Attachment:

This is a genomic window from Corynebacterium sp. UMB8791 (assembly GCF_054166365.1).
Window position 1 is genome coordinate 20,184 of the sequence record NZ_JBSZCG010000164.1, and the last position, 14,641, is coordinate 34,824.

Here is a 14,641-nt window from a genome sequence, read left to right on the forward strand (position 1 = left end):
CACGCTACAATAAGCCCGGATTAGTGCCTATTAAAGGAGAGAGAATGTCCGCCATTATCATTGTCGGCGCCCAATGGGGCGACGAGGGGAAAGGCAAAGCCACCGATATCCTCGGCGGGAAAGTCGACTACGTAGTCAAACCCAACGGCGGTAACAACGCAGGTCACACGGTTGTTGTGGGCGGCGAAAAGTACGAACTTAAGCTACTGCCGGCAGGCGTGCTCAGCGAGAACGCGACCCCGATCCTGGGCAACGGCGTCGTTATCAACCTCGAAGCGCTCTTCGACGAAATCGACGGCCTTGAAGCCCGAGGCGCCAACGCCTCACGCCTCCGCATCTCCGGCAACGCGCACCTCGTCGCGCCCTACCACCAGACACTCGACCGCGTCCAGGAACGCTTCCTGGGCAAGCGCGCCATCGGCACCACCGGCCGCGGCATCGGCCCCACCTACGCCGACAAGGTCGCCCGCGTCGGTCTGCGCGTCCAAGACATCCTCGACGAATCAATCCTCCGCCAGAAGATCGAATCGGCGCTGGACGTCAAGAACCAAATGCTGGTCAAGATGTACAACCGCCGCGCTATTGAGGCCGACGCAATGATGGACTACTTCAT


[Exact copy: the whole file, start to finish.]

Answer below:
This is a genomic window from Corynebacterium sp. UMB8791 (assembly GCF_054166365.1).
Window position 1 is genome coordinate 20,184 of the sequence record NZ_JBSZCG010000164.1, and the last position, 14,641, is coordinate 34,824.

Here is a 14,641-nt window from a genome sequence, read left to right on the forward strand (position 1 = left end):
CACGCTACAATAAGCCCGGATTAGTGCCTATTAAAGGAGAGAGAATGTCCGCCATTATCATTGTCGGCGCCCAATGGGGCGACGAGGGGAAAGGCAAAGCCACCGATATCCTCGGCGGGAAAGTCGACTACGTAGTCAAACCCAACGGCGGTAACAACGCAGGTCACACGGTTGTTGTGGGCGGCGAAAAGTACGAACTTAAGCTACTGCCGGCAGGCGTGCTCAGCGAGAACGCGACCCCGATCCTGGGCAACGGCGTCGTTATCAACCTCGAAGCGCTCTTCGACGAAATCGACGGCCTTGAAGCCCGAGGCGCCAACGCCTCACGCCTCCGCATCTCCGGCAACGCGCACCTCGTCGCGCCCTACCACCAGACACTCGACCGCGTCCAGGAACGCTTCCTGGGCAAGCGCGCCATCGGCACCACCGGCCGCGGCATCGGCCCCACCTACGCCGACAAGGTCGCCCGCGTCGGTCTGCGCGTCCAAGACATCCTCGACGAATCAATCCTCCGCCAGAAGATCGAATCGGCGCTGGACGTCAAGAACCAAATGCTGGTCAAGATGTACAACCGCCGCGCTATTGAGGCCGACGCAATGATGGACTACTTCAT